The head of the US military's Strategic Command is "assuming" North Korea's nuclear test earlier this month was of a hydrogen bomb, Defense News has reported.
Pyongyang insisted the September 3 nuclear test was a hydrogen bomb but western powers have been reluctant to verify the claim.
The reported acknowledgement is the nearest the US has come to confirming it was an H-bomb, with a senior official previously saying only that there was nothing inconsistent with North Korea's claim.
"I saw the event, I saw the indications that came from that event," General John Hyten said. "I saw the size, I saw the reports and therefore, to me, I am assuming it was a hydrogen bomb."
Experts had said the blast had the hallmarks of a two- stage hydrogen bomb, which work on fusion, with a nuclear blast taking place first to create the intense temperatures required.
"The size of the weapon shows that there clearly was a secondary explosion," Hyten told reporters visiting the command with US Defense Secretary Jim Mattis, according to the outlet Defense News.
"To me that is the definition."
"You still haven't seen everything put together," he was quoted as saying. "But it's just a matter of when, not if."
The test, Pyongyang's sixth nuclear blast, prompted global condemnation and came after it carried out two intercontinental ballistic missile launches in July that appeared to bring much of the US into range.
Pyongyang said was the hydrogen bomb was small enough to fit onto a missile.
Hyten's remarks came as the US Pacific Command confirmed that Pyongyang had executed yet another test, firing an intermediate range ballistic missile over Japan and into the Pacific Ocean.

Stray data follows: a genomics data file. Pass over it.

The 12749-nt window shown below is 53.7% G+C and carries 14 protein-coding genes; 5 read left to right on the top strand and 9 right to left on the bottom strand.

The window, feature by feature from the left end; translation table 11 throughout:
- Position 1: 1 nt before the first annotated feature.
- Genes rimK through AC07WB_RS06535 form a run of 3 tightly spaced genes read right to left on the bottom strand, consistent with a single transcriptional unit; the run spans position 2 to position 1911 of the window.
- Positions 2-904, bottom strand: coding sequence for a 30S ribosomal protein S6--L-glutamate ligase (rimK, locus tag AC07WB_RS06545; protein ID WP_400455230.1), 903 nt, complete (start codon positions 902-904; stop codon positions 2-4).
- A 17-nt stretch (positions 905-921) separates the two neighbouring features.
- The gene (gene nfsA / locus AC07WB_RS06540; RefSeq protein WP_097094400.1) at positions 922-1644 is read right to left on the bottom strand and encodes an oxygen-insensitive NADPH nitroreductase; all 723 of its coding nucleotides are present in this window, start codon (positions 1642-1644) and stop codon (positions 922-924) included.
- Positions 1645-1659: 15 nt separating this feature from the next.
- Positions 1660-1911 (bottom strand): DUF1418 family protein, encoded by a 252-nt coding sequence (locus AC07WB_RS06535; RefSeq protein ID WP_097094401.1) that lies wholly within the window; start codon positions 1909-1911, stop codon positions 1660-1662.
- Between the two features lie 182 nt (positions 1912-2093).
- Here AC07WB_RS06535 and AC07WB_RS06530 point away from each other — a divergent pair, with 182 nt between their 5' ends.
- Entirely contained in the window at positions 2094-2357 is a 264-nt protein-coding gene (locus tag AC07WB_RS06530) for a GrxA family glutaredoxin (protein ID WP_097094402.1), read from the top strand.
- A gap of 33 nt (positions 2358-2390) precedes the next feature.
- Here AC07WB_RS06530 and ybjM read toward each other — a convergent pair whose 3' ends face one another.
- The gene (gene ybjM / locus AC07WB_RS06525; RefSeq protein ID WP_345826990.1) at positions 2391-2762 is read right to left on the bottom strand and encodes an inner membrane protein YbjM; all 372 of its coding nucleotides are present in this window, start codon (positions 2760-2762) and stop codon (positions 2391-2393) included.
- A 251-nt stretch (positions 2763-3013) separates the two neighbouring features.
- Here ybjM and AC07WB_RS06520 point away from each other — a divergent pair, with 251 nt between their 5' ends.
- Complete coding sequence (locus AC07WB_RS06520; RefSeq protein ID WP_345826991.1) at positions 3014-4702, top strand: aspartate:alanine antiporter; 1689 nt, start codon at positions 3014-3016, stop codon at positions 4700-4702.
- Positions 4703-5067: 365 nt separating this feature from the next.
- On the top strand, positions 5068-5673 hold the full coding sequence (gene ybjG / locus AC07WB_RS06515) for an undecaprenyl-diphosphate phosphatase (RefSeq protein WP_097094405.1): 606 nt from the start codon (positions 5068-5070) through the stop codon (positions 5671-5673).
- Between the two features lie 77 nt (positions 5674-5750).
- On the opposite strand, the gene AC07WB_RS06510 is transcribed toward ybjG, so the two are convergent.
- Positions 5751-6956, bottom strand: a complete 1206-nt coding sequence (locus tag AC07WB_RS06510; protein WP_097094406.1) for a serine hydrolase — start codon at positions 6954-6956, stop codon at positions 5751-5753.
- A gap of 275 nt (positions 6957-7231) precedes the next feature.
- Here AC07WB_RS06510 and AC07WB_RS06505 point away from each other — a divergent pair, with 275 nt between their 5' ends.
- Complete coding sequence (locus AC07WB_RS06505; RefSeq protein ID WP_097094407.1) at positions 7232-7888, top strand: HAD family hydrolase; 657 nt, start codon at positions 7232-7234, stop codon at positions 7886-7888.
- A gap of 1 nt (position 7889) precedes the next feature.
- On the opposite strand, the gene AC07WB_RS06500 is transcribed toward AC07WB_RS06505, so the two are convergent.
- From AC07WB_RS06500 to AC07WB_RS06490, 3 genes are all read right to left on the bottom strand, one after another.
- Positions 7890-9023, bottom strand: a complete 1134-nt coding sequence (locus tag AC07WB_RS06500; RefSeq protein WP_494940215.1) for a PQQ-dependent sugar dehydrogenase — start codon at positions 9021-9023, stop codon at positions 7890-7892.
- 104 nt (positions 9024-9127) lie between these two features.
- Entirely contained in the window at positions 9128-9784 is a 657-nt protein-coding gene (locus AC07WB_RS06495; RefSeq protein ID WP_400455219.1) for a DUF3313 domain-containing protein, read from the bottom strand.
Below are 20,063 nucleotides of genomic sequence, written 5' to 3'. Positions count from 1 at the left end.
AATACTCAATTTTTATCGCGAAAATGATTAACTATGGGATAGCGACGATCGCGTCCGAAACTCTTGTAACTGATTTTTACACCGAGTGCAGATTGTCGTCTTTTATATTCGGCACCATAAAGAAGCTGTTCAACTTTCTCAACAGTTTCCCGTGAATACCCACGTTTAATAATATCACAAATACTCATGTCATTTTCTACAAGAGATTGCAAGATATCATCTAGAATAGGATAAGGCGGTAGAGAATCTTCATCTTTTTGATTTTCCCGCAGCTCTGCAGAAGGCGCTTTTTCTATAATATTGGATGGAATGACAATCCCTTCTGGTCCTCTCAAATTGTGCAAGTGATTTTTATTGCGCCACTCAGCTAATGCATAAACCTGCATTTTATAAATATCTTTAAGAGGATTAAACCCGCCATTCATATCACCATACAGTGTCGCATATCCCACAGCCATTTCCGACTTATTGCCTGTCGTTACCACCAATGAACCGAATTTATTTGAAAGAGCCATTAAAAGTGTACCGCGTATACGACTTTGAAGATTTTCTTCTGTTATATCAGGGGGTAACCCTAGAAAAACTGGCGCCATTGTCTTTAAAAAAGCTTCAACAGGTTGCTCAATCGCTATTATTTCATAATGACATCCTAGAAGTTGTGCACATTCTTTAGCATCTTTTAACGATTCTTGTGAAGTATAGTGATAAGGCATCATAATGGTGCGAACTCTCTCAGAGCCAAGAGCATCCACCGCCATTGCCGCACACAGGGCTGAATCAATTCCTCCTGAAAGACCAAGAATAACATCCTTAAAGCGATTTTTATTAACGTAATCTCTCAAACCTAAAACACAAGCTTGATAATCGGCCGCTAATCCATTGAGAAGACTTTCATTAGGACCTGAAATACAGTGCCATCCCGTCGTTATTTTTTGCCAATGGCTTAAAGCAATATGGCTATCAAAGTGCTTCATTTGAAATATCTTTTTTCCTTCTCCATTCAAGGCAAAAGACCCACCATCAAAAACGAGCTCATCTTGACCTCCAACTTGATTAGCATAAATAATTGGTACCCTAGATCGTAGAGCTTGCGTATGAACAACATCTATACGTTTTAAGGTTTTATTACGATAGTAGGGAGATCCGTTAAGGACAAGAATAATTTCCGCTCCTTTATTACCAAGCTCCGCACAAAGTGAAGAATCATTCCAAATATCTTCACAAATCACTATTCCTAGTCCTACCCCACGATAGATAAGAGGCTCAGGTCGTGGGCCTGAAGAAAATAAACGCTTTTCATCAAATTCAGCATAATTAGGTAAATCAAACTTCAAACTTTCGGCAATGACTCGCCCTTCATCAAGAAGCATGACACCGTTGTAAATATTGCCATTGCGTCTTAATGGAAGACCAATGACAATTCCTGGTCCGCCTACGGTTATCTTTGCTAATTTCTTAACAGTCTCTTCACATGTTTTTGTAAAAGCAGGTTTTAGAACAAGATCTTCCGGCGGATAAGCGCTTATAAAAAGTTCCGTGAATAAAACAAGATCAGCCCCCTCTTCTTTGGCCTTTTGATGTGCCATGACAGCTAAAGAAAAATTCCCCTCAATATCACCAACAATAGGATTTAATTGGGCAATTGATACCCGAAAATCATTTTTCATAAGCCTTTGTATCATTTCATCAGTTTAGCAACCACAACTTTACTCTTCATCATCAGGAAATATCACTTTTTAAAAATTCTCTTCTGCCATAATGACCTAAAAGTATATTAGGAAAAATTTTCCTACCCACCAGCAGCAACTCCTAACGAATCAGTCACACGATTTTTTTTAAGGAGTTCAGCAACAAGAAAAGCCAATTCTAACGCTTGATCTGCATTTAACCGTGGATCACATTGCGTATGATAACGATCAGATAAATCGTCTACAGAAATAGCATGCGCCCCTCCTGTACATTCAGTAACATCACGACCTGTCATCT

The launch comes after the Security Council slapped an eighth set of sanctions on North Korea, which vowed to accelerate its weapons program in response to the "evil" punitive measures.
Following that launch the United States yesterday called on China and Russia to take "direct actions" to rein in North Korea, which has ratched up global tensions with its rapid progress in weapons technology under leader Kim Jong-Un.
Tillerson called the latest raft of sanctions "the floor, not the ceiling, of the actions we should take".
President Donald Trump said last week that "military action would certainly be an option. Is it inevitable? Nothing's inevitable".
"It would be great if something else could be worked out."
Those comments followed his threat to rain "fire and fury" on Pyongyang if the North did not stop threatening the US and its allies.
In light of the latest launch the UN Security Council will hold a closed-door emergency meeting yesterday at 3:00 pm (local time) at the request of the United States and Japan.
(This story has not been edited by Business Standard staff and is auto-generated from a syndicated feed.)